Having your personal website is owned media. You control what people see when they query your name on Google and you get a much bigger playground to show your personality than on social media.

My web presence should give people a glimpse of what they get when they work with me.

Here are some examples:

  • My references board helps to lift my spirits on bad days. It shows that I know my craft but also that I’m vulnerable and have the occasional self-doubts.
  • On my blog, I share “how-to” guides. This shows that I’m a person who keeps learning and that I love to open-source my learnings.
  • Also, on my blog people see my writing style. They see that I have a conversational tone and that I’m not always taking myself too seriously.

4. Rewards

“I’m not getting rich, but I eat good pizza.”

Ok, let’s talk about money. Did my personal website make me rich?


After a while, my personal website turned into a blog with decent traffic. I then implemented the “Buy me a coffee” extension where people could donate a sum if they consider the content helpful. And in the last 3 years, I’ve made a grand total of $5.

Direct monetization is not working. However, I do receive inquiries for consulting gigs – which eventually converts to money.

And it’s also rewarding in non-monetary terms:

  • A local newspaper found me through the website and asked for a statement on marketing trends.
  • My articles got featured in Tech SEO Tips, Rich Snippets and many more industry newsletters. This has increased my visibility.
  • I got invited to speak at a national event in Switzerland.
  • I earned some decent backlinks from authoritative sites such as Ahrefs blog. This allows me to rank for competitive keywords.
  • I’ve received three pizza lunches and a couple of coffee invites as a “thank you” for the content I provide.

What to put on a personal website

If you’re now feeling motivated to experiment with your own personal website, you’re probably wondering what should be on there.

The first draft of my website was minimalistic and simply contained the following:

  • Bio
  • Friendly photo
  • Contact information

Minimalist version of my personal website

If you want to take it further you can share your thoughts, case studies and resources on a personal blog. This will eventually lift the traffic and give you a playground to showcase your expertise as well as test out SEO concepts.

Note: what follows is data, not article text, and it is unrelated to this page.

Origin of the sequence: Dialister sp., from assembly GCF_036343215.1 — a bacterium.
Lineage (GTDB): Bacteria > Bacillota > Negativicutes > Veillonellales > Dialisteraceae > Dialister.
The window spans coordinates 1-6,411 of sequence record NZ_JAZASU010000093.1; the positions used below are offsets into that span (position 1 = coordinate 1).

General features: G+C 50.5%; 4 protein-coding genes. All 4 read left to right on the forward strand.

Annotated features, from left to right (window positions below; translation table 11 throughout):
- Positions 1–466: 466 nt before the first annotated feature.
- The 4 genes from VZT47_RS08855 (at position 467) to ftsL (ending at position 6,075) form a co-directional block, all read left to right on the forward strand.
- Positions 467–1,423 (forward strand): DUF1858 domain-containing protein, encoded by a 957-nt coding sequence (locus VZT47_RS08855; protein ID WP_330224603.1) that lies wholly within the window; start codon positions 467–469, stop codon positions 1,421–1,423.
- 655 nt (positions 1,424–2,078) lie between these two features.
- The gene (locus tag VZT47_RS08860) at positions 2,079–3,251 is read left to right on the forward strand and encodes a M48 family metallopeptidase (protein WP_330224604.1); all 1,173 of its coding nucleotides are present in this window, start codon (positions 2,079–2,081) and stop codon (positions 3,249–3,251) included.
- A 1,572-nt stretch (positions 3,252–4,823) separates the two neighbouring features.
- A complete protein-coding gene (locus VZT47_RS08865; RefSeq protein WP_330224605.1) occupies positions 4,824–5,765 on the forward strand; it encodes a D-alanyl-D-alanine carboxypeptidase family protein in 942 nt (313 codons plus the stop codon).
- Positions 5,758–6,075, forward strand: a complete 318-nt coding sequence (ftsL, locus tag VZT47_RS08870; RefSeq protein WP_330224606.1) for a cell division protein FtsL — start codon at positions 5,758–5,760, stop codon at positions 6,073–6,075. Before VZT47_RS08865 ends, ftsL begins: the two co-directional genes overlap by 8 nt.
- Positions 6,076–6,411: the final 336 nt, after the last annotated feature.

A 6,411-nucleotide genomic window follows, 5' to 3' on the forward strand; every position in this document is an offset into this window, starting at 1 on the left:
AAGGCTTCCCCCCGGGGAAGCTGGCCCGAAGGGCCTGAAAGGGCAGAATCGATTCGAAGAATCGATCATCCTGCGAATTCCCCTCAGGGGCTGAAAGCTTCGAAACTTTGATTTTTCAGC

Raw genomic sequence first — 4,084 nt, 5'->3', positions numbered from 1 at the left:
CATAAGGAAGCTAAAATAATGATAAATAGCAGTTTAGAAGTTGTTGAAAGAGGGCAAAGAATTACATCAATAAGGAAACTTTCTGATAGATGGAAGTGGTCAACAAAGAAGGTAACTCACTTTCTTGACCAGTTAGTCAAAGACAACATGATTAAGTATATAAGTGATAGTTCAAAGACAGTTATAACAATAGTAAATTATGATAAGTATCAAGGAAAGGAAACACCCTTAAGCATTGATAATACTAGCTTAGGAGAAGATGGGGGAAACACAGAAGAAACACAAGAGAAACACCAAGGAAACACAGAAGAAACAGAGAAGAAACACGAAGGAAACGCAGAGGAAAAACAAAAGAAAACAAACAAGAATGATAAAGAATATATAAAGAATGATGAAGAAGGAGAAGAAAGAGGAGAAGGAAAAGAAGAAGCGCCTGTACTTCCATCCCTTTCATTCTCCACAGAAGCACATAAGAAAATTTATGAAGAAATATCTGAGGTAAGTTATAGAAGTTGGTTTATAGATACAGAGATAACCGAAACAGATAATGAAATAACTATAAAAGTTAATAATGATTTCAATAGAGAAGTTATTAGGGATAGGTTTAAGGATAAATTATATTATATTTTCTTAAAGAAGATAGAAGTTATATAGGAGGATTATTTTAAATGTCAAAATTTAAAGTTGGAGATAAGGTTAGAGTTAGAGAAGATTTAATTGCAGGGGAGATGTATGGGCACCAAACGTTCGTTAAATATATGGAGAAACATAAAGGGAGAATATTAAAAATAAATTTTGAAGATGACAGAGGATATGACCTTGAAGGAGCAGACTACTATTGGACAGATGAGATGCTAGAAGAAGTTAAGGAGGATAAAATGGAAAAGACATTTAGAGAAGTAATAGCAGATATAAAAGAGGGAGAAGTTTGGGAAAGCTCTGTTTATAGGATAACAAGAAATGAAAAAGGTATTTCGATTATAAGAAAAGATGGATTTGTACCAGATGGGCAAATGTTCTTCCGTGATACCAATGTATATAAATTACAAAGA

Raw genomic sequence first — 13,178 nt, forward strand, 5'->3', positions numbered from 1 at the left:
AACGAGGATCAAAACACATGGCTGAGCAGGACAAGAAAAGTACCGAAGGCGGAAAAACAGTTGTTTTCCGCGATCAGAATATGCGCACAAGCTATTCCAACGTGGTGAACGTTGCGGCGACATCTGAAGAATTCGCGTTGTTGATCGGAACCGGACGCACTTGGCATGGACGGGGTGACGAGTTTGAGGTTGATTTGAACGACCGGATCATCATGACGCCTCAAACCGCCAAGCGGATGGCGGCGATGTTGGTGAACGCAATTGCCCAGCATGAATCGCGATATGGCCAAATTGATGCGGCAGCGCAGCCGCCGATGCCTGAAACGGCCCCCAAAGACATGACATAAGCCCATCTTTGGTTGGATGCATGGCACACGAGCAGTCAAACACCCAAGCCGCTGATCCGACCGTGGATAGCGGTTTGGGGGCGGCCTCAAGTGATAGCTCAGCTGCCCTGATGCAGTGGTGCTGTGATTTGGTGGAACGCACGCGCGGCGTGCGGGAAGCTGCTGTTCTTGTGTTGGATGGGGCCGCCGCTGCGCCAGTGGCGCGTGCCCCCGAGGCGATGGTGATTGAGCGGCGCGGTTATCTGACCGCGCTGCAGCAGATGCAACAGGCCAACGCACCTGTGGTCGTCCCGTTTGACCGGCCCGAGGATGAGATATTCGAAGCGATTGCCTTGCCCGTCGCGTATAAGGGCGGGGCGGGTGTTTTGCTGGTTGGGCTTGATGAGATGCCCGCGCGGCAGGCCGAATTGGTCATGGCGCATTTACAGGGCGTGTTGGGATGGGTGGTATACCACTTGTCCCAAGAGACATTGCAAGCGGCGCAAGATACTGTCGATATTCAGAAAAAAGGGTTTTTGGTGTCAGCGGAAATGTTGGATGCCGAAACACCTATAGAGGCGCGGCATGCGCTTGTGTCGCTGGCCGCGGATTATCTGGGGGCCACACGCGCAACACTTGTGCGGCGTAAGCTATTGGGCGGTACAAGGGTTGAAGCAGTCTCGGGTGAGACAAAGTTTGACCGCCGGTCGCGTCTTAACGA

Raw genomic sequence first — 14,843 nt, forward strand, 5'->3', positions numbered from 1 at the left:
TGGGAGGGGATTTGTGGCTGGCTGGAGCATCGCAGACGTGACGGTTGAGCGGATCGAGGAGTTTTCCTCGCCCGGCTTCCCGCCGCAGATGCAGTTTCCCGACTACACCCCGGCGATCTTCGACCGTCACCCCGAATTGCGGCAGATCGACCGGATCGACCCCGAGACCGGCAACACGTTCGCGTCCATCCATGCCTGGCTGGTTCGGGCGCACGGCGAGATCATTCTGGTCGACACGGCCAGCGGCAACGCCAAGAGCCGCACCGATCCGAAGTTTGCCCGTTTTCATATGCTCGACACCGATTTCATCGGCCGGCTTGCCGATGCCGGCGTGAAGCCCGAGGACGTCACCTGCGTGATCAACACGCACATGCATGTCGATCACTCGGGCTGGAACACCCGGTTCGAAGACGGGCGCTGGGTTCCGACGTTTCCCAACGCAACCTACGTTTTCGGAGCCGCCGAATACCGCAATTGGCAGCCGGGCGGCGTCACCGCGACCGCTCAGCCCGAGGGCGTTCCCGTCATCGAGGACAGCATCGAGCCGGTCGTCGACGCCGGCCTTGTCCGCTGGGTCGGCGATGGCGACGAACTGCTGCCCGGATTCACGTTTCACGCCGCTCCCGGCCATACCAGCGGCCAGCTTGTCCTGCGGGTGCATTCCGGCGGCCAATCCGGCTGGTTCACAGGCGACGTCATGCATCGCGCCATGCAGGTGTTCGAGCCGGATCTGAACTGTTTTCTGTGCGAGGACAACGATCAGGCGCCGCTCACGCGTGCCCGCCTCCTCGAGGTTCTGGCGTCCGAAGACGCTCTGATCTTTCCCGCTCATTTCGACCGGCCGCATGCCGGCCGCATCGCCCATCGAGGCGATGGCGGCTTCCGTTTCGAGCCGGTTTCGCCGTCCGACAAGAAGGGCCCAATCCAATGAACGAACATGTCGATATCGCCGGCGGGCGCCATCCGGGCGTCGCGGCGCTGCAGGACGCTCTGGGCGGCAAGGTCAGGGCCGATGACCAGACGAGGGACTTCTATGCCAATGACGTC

From there, it depends on your objectives. Are you looking for a new role? Consider adding a CV page or portfolio. Or you could add case studies that show evidence of the positive results your SEO work has generated.

Do you want to speak in public? Add a speaker section with topics you’d like to speak about and some photos of you on a stage.

Taking on some consulting gigs? Share your consulting services on dedicated pages that target relevant search terms.

How to start a personal website

Building a personal website takes time. But as you saw above, you don’t have to build a 20-page website on day 1. You can grow your queendom over time.

The below resources helped me get started.

Enjoy the process! You got this.

You might also like:

Sitebulb is a proud partner of Women in Tech SEO! This author is part of the WTS community. Discover all our Women in Tech SEO articles.

Corina Burri

Corina Burri is an in-house SEO Lead and freelance SEO Consultant from Switzerland. She’s been working in SEO since 2016 and blogging about it since 2021. Corina supports companies with SEO education, SEO recruiting and all things on-page SEO. 

She works in English, German, Spanish, and French.

Sitebulb Desktop

Find, fix and communicate technical issues with easy visuals, in-depth insights, & prioritized recommendations across 300+ SEO issues.

  • Ideal for SEO professionals, consultants & marketing agencies.

Sitebulb Cloud

Get all the capability of Sitebulb Desktop, accessible via your web browser. Crawl at scale without project, crawl credit, or machine limits.

  • Perfect for collaboration, remote teams & extreme scale.